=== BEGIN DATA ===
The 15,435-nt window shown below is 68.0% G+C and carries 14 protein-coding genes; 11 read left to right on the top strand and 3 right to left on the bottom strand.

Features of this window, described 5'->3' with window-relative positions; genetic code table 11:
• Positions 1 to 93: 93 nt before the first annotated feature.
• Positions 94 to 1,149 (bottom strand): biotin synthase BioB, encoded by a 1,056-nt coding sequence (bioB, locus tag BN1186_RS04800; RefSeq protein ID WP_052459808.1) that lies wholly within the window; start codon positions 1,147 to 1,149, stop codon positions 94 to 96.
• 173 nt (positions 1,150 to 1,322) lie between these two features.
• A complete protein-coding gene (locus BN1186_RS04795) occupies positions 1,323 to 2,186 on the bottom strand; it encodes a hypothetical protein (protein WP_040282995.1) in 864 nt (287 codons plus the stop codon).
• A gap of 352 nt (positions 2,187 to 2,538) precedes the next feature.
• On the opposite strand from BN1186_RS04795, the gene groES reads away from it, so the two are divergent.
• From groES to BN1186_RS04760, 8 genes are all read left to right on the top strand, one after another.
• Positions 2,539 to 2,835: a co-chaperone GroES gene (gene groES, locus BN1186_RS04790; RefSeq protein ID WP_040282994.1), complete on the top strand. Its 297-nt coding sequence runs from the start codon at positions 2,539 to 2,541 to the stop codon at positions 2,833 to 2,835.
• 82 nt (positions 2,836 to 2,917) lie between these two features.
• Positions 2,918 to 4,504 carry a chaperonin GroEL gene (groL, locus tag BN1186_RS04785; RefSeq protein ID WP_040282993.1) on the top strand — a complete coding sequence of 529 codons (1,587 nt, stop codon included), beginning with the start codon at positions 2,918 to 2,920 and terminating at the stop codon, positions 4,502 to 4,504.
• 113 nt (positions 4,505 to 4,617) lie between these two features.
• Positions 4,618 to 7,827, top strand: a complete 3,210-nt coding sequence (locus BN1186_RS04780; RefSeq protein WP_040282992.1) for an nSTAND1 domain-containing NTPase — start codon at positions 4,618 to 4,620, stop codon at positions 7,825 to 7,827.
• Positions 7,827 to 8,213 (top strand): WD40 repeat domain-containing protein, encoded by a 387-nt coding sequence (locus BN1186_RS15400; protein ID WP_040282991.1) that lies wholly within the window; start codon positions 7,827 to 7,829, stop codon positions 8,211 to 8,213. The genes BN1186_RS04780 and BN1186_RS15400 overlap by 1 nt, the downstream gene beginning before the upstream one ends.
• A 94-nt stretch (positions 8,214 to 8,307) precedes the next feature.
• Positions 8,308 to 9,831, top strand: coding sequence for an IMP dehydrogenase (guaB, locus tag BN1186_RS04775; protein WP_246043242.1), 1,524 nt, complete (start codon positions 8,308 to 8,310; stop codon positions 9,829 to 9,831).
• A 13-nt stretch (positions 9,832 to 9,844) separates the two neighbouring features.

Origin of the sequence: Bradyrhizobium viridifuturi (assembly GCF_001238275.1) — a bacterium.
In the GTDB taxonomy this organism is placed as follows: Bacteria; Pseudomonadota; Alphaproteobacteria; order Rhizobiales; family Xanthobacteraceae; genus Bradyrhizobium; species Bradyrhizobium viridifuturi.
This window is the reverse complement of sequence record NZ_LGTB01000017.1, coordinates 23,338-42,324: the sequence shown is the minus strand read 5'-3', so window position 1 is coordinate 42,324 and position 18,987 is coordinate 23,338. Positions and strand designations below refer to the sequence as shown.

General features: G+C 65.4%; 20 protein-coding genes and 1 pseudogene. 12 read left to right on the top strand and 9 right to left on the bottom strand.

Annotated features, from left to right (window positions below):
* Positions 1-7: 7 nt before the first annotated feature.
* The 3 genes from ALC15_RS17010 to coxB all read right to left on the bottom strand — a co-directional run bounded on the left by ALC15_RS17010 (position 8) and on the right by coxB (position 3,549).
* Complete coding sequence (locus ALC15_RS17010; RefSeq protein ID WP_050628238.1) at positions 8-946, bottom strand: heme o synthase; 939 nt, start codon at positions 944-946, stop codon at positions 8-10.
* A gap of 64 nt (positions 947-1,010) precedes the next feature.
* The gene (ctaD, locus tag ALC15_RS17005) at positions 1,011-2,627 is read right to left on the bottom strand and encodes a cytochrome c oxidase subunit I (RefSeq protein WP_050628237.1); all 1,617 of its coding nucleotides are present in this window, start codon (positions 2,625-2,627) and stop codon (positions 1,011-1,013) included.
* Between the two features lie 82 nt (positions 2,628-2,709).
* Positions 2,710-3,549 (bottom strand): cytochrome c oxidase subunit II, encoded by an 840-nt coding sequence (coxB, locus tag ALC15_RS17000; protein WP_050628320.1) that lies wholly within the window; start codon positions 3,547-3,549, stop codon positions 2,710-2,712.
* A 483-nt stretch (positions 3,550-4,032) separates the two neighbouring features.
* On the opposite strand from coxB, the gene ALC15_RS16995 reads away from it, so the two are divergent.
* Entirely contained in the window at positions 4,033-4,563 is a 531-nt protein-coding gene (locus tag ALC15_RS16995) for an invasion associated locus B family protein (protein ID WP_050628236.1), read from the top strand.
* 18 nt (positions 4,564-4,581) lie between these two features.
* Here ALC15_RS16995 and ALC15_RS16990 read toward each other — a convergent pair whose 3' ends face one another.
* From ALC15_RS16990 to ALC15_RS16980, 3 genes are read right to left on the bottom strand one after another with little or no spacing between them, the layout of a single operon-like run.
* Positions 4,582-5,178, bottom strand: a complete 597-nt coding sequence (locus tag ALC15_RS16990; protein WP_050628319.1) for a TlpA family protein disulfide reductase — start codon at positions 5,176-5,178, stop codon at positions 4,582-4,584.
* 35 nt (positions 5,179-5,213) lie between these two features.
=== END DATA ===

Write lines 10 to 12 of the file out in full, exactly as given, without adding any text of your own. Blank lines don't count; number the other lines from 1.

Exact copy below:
• Positions 2,539 to 2,835: a co-chaperone GroES gene (gene groES, locus BN1186_RS04790; RefSeq protein ID WP_040282994.1), complete on the top strand. Its 297-nt coding sequence runs from the start codon at positions 2,539 to 2,541 to the stop codon at positions 2,833 to 2,835.
• 82 nt (positions 2,836 to 2,917) lie between these two features.
• Positions 2,918 to 4,504 carry a chaperonin GroEL gene (groL, locus tag BN1186_RS04785; RefSeq protein ID WP_040282993.1) on the top strand — a complete coding sequence of 529 codons (1,587 nt, stop codon included), beginning with the start codon at positions 2,918 to 2,920 and terminating at the stop codon, positions 4,502 to 4,504.